Undergrads, written by Dillon Orth and director Andrew Zuckerman, mines the rich soil from which films such as American Graffiti, Friday, and Clerks once grew: the “hangout” movie. First coined by director Quentin Tarantino in a New Yorker profile, the sub-genre is rather loosely established, marked less by characters’ life-defining decisions and more by the choices they make trying to define their lives. These slice-of-life narratives tend to rise or fall solely on the relatability of their characters. If played too insular, it can become a mumblecore mess that dwells forever on the fringe, and if played too broad, it can descend into parody.
Perhaps the Grand Poobah of the hangout film is Richard Linklater, who has repeatedly yielded a cinematic bumper crop of such movies, including Slacker, Dazed & Confused, Everybody Wants Some, and the Before trilogy. Granted, this was produced with perhaps one-sixteenth of the budget and cast of those features, but for a locally grown coming-of-age comedy/drama, the talented young cast and crew should take pride in their harvest. The vibe is casual and loose, and the filmmaking is as tight and polished as any feature on the roster at Sundance.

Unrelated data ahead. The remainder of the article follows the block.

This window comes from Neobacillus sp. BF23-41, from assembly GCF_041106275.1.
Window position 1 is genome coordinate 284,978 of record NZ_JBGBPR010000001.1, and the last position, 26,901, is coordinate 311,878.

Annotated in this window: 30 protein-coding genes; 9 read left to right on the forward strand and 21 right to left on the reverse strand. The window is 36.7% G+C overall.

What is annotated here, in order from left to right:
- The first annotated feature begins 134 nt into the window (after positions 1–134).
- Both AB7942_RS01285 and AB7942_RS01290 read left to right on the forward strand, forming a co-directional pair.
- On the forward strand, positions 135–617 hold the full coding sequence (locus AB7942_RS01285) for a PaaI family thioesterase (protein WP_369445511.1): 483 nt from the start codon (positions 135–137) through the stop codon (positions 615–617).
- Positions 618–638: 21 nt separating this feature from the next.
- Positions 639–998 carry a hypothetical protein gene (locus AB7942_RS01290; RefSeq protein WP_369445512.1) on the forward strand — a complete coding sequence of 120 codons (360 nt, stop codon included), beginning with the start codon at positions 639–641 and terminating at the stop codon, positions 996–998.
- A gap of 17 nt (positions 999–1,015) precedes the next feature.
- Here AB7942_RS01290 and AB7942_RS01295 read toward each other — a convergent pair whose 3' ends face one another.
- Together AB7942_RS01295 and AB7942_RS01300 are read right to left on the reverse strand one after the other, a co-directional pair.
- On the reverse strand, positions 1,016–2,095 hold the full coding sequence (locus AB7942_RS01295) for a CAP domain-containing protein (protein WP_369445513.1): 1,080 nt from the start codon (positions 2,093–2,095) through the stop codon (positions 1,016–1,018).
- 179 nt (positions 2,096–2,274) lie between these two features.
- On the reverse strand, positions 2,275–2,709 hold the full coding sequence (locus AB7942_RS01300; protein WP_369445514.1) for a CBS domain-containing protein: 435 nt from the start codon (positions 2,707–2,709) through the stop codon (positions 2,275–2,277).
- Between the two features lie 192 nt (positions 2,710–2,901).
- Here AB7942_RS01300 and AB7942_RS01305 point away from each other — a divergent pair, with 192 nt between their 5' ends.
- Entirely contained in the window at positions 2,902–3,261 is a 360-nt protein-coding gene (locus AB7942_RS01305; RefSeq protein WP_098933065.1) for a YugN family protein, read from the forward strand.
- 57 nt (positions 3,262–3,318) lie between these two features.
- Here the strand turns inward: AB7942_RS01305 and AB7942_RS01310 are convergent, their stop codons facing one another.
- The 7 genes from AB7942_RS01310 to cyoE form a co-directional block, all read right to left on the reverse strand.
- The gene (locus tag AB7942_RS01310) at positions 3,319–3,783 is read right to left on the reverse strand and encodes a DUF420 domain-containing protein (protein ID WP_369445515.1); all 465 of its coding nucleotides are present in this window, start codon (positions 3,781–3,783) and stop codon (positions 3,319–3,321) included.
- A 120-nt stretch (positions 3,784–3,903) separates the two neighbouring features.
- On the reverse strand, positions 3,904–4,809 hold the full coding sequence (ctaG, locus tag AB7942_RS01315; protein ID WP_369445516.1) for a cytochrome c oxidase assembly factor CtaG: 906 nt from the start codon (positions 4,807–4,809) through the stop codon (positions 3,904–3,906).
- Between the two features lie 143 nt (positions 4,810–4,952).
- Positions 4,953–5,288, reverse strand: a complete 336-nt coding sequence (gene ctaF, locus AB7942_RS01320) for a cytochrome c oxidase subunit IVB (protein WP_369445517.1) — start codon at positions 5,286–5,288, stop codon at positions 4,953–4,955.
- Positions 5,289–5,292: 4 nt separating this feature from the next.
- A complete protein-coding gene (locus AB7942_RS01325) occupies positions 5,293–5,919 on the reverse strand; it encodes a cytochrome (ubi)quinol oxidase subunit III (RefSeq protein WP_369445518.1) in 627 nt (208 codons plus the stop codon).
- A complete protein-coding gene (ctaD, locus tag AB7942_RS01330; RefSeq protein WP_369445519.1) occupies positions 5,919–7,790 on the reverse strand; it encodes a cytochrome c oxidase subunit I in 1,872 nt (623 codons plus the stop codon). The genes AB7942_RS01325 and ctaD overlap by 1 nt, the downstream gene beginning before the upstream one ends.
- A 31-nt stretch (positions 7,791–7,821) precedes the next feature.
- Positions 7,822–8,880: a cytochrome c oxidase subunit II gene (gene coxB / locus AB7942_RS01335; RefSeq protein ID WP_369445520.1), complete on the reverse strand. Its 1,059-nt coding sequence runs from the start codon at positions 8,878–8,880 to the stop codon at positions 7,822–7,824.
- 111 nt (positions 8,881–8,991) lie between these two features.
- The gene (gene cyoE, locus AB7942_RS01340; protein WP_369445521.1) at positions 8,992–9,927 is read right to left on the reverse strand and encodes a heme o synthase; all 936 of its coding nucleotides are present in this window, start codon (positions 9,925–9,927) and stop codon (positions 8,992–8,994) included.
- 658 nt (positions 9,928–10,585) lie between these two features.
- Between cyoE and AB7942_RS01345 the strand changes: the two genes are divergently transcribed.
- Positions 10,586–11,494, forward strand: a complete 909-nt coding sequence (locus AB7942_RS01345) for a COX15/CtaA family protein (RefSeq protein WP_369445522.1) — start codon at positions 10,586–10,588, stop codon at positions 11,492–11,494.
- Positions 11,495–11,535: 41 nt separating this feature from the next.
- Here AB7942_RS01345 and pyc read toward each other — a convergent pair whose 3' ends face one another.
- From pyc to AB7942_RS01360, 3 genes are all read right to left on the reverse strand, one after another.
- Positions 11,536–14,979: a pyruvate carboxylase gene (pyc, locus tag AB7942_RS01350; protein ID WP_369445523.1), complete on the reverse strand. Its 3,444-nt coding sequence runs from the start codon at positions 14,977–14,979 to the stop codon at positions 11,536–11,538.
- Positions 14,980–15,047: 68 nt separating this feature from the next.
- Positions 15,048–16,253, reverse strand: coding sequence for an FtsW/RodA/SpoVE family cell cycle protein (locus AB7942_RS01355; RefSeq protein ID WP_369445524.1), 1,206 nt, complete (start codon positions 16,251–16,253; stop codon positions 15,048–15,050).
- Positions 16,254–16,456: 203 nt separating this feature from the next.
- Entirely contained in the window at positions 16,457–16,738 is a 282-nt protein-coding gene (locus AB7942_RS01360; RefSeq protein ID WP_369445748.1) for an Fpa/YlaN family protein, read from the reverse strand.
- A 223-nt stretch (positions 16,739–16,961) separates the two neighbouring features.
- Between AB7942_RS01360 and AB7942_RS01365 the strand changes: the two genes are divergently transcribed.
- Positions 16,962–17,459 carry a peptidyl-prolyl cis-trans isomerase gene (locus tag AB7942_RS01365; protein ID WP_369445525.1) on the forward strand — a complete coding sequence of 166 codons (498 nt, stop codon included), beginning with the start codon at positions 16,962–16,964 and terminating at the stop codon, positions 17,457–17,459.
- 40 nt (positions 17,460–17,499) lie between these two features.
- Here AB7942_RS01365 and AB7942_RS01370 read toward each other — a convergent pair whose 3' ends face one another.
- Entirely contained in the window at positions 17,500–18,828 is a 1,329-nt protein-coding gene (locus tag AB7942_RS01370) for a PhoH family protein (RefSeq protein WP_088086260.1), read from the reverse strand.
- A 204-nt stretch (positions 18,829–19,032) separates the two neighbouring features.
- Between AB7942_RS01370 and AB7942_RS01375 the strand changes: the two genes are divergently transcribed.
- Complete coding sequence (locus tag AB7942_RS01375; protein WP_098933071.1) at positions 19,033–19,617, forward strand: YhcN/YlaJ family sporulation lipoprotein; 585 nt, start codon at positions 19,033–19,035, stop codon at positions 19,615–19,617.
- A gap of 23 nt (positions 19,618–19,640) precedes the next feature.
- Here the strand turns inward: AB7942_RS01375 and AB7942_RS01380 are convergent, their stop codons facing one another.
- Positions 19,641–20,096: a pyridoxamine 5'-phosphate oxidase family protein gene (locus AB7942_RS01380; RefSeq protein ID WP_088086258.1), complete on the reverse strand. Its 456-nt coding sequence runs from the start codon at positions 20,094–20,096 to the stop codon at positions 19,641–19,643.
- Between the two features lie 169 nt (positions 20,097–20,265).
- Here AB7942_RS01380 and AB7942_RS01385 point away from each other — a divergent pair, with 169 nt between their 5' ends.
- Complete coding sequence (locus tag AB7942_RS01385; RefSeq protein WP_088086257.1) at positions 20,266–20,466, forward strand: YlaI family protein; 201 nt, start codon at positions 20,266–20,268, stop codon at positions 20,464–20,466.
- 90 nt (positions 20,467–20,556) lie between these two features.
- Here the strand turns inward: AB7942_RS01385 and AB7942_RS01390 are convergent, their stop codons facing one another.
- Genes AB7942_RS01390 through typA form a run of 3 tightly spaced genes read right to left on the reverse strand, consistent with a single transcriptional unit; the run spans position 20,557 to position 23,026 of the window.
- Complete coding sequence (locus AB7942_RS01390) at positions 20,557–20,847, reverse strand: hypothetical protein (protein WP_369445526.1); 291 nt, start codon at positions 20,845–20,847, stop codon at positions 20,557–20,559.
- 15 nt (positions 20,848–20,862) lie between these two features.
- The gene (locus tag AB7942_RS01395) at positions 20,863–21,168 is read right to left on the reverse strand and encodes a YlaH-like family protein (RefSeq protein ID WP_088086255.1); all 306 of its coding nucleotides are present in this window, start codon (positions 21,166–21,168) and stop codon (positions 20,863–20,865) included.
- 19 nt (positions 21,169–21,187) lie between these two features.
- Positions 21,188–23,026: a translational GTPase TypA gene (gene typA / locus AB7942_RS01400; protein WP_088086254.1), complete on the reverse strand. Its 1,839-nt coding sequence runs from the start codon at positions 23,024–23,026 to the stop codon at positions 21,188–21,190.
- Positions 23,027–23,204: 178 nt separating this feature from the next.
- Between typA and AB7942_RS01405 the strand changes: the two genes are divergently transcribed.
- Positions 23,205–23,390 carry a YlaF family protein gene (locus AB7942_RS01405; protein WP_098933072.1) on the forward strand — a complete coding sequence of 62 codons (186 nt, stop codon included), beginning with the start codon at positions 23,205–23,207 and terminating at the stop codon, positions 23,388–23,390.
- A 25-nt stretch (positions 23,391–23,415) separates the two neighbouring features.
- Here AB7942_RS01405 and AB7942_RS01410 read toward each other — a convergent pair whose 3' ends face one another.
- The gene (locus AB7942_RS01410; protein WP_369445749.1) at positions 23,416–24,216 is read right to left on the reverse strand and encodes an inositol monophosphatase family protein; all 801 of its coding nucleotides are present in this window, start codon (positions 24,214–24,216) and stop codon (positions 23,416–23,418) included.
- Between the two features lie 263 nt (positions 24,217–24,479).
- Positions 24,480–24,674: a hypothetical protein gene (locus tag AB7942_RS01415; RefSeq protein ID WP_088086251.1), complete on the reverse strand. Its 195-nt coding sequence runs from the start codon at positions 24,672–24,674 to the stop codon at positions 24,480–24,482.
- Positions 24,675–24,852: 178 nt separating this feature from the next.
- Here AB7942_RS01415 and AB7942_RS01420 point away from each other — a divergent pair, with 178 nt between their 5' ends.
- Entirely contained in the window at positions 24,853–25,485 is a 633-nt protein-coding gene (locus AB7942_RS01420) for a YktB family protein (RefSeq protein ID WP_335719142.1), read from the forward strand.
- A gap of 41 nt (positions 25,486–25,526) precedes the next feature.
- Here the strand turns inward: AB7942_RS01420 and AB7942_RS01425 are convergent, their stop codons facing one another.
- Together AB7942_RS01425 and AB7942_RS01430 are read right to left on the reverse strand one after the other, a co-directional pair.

Undergrads trails two groups of friends whose narrative threads are woven through a seminal time in life: the cusp of college graduation and life’s next chapter that awaits them on the other side. After a bouncy animated title sequence, the movie opens with Jamie (Trace Guzman) and Wyatt (Dillon Orth) elucidating their post-graduate plans. Both are in the waning days of college, unsure how to navigate their next steps. More immediately, Jamie and Wyatt are getting amped for their “boys’ weekend” getaway at the lakeside cabin of their roommate Drew (Elijah McNally).
“…relationships are tested, mistakes are made, and bonds either strengthen or break…”
Before the weekend excursion, Jamie opts to spend quality time with his longtime sweetheart, Chloe (Chloe Skoczen), who is also planning a big girls’ night out at the club with her roommates Sam (Ali Rosenthal) and Leila (Maya Caulfield). Meanwhile, CJ (Xavier Goodman), who hosts a college radio show with Drew, is awaiting the return of a childhood friend whose now an up-and-coming musician in California. As with all seminal moments in life, relationships are tested, mistakes are made, and bonds either strengthen or break apart as a result.
With Undergrads, it’s not so much the destination, which is easy enough to figure out, as it is the ride. Thanks to a strong, dedicated young group of Twin Cities-based actors, it’s a windows-down drive with no traffic in sight. Guzman and Skoczen are particularly charming as the lead couple forced to confront a potential fork in their relationship as their degrees send them in different directions. Both imbue a heartfelt earnestness in their roles that allow us to invest in their outcome. The entire cast interacts with comfort and confidence.
All the while, Zuckerman not only demonstrates skill at framing and lighting, but he knows just when to end a scene to prevent this sweet little hangout film from ever once feeling like it’s loitering.
For more information on Undergrads, visit the official website.
"…[a] sweet little hangout film..."